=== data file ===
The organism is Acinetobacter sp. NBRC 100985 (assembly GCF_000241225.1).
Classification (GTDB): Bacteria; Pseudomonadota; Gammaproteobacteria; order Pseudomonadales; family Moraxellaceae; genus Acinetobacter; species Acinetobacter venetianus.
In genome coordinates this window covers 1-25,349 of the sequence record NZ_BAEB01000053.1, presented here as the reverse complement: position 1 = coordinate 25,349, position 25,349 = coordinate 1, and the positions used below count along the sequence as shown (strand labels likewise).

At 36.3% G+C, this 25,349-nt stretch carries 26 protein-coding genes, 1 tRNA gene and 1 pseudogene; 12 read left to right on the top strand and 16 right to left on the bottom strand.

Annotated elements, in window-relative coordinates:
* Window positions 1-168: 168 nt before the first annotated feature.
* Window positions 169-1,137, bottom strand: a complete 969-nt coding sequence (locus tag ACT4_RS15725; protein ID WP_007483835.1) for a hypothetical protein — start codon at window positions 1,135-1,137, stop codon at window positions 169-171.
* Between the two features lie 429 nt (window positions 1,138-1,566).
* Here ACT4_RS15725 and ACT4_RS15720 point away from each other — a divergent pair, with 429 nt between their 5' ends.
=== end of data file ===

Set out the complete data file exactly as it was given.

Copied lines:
The organism is Acinetobacter sp. NBRC 100985 (assembly GCF_000241225.1).
Classification (GTDB): Bacteria; Pseudomonadota; Gammaproteobacteria; order Pseudomonadales; family Moraxellaceae; genus Acinetobacter; species Acinetobacter venetianus.
In genome coordinates this window covers 1-25,349 of the sequence record NZ_BAEB01000053.1, presented here as the reverse complement: position 1 = coordinate 25,349, position 25,349 = coordinate 1, and the positions used below count along the sequence as shown (strand labels likewise).

At 36.3% G+C, this 25,349-nt stretch carries 26 protein-coding genes, 1 tRNA gene and 1 pseudogene; 12 read left to right on the top strand and 16 right to left on the bottom strand.

Annotated elements, in window-relative coordinates:
* Window positions 1-168: 168 nt before the first annotated feature.
* Window positions 169-1,137, bottom strand: a complete 969-nt coding sequence (locus tag ACT4_RS15725; protein ID WP_007483835.1) for a hypothetical protein — start codon at window positions 1,135-1,137, stop codon at window positions 169-171.
* Between the two features lie 429 nt (window positions 1,138-1,566).
* Here ACT4_RS15725 and ACT4_RS15720 point away from each other — a divergent pair, with 429 nt between their 5' ends.